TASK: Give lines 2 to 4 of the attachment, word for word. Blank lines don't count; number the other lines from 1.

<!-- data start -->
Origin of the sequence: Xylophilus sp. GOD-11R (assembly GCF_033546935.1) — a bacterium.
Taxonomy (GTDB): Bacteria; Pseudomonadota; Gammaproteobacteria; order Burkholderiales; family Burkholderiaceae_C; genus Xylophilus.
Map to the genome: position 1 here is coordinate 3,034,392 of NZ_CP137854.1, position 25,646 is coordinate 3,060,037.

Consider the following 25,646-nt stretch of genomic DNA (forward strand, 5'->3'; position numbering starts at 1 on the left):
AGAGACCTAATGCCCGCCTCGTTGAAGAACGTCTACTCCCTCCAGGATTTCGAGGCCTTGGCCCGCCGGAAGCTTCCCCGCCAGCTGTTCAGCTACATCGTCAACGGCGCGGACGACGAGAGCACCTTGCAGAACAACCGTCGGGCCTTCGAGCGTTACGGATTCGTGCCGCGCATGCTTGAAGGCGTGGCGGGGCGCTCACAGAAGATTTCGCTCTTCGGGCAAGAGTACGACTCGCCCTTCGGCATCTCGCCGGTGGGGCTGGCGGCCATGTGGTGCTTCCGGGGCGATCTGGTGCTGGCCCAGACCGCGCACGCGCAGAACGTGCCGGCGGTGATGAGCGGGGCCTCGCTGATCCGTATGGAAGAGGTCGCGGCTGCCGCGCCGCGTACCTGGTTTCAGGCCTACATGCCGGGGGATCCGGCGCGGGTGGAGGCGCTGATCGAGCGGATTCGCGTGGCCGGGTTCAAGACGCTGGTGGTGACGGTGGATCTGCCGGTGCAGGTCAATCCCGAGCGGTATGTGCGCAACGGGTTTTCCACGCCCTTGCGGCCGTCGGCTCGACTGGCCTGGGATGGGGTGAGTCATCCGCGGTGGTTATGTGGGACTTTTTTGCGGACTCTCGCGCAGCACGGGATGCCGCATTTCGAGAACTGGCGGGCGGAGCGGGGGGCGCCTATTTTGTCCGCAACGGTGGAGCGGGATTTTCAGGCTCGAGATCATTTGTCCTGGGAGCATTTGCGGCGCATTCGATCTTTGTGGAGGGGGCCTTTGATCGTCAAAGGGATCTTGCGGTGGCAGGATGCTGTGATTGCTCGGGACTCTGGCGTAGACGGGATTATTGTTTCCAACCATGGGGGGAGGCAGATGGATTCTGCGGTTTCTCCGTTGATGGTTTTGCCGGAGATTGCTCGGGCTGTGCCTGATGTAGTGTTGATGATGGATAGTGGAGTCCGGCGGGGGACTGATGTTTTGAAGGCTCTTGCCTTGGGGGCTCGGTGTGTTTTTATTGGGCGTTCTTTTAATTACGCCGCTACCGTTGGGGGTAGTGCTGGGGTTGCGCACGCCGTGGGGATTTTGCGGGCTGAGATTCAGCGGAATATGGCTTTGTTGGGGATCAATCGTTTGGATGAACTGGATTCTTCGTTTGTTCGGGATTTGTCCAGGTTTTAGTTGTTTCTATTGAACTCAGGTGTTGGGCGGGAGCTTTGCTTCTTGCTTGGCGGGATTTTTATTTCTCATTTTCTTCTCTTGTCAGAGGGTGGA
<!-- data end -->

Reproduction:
Taxonomy (GTDB): Bacteria; Pseudomonadota; Gammaproteobacteria; order Burkholderiales; family Burkholderiaceae_C; genus Xylophilus.
Map to the genome: position 1 here is coordinate 3,034,392 of NZ_CP137854.1, position 25,646 is coordinate 3,060,037.

Consider the following 25,646-nt stretch of genomic DNA (forward strand, 5'->3'; position numbering starts at 1 on the left):